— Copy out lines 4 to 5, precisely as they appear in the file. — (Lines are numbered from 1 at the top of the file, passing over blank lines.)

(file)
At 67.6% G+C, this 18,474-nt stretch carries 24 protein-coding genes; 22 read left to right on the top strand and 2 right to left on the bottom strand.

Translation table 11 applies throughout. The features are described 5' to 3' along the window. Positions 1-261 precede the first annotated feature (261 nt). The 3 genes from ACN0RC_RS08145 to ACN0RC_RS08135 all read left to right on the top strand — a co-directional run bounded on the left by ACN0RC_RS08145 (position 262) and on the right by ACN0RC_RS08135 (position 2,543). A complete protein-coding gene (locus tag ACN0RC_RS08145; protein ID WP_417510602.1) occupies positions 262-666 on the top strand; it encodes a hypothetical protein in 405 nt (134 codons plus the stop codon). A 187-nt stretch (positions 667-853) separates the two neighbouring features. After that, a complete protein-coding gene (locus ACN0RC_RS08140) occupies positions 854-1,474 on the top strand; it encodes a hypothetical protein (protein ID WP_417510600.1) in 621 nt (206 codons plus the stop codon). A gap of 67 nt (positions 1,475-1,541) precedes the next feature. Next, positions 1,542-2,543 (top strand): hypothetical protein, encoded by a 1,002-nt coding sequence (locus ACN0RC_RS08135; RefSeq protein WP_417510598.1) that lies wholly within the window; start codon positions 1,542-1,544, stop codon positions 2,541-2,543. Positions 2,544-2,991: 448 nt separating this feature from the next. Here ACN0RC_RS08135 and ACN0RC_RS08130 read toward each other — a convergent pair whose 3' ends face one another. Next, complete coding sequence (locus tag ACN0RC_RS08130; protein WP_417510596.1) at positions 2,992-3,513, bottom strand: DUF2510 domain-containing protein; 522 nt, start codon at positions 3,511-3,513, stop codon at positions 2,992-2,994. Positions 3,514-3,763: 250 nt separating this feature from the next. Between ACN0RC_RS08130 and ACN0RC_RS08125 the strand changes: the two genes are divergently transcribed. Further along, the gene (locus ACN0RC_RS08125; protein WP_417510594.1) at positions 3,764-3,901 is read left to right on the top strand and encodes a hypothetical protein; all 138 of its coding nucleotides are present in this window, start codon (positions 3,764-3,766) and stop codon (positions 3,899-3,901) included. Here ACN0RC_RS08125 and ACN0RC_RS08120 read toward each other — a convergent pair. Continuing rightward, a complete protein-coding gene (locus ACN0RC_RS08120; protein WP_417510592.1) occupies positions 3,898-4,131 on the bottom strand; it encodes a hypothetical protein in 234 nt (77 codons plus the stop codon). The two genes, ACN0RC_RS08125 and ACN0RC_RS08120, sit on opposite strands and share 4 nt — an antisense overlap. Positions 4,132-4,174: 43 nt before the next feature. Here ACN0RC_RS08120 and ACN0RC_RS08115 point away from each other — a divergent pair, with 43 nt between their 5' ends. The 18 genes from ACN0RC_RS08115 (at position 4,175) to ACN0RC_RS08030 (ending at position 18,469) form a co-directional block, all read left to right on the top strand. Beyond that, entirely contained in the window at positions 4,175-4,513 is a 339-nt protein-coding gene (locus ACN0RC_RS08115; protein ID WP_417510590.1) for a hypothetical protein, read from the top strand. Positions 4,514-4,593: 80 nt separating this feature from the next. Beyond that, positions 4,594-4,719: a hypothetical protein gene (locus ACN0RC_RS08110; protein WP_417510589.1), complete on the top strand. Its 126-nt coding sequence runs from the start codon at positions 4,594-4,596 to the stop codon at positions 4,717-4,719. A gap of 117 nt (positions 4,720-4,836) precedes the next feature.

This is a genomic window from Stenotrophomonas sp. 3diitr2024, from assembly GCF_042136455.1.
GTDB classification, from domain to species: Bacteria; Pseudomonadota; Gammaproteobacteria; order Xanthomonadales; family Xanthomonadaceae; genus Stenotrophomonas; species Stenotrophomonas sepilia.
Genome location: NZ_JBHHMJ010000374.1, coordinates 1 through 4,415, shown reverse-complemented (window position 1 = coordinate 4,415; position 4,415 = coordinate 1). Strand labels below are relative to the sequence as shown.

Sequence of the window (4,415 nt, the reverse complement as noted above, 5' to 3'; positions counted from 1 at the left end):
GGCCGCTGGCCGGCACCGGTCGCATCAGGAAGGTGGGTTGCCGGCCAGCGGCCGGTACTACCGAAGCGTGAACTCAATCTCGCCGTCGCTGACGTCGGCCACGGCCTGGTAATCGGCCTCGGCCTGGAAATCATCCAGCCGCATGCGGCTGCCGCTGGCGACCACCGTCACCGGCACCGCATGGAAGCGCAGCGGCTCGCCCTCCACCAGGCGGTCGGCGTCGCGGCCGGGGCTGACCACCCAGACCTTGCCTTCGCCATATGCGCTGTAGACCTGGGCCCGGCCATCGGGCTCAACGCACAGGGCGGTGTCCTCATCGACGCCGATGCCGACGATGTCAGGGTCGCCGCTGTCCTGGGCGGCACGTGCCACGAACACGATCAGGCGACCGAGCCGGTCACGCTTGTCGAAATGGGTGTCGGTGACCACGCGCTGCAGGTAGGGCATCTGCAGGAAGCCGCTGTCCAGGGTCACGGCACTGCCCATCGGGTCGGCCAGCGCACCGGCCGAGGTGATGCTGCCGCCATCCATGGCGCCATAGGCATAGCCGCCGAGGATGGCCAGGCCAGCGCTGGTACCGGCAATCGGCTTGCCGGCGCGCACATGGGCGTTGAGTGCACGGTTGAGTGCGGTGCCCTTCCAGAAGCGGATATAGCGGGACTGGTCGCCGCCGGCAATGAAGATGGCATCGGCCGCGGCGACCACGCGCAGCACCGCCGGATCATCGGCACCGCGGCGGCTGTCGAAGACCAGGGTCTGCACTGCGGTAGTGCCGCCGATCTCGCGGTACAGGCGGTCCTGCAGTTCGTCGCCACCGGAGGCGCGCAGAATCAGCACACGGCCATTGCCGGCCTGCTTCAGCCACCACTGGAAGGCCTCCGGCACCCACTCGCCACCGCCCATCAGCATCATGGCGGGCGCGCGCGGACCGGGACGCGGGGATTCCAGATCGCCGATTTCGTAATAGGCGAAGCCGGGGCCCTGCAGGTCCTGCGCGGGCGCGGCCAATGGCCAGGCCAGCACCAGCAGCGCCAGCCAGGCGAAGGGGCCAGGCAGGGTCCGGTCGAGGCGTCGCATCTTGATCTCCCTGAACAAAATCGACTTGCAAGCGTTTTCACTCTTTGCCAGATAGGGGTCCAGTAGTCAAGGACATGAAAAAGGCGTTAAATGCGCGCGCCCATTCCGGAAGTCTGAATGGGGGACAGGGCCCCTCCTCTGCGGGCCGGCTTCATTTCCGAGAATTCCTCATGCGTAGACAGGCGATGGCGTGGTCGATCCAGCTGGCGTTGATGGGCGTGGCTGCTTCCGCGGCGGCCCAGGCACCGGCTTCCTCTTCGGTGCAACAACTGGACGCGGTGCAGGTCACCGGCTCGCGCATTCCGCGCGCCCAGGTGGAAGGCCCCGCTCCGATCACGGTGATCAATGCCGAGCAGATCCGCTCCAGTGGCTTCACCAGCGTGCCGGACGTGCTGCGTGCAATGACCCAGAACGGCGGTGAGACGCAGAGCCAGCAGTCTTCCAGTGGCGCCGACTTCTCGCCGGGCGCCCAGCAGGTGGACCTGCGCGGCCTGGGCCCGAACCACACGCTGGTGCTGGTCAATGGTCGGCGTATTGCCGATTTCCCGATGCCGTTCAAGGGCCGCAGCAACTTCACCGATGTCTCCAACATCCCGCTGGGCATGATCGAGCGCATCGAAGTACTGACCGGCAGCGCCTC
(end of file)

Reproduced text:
GTDB classification, from domain to species: Bacteria; Pseudomonadota; Gammaproteobacteria; order Xanthomonadales; family Xanthomonadaceae; genus Stenotrophomonas; species Stenotrophomonas sepilia.
Genome location: NZ_JBHHMJ010000374.1, coordinates 1 through 4,415, shown reverse-complemented (window position 1 = coordinate 4,415; position 4,415 = coordinate 1). Strand labels below are relative to the sequence as shown.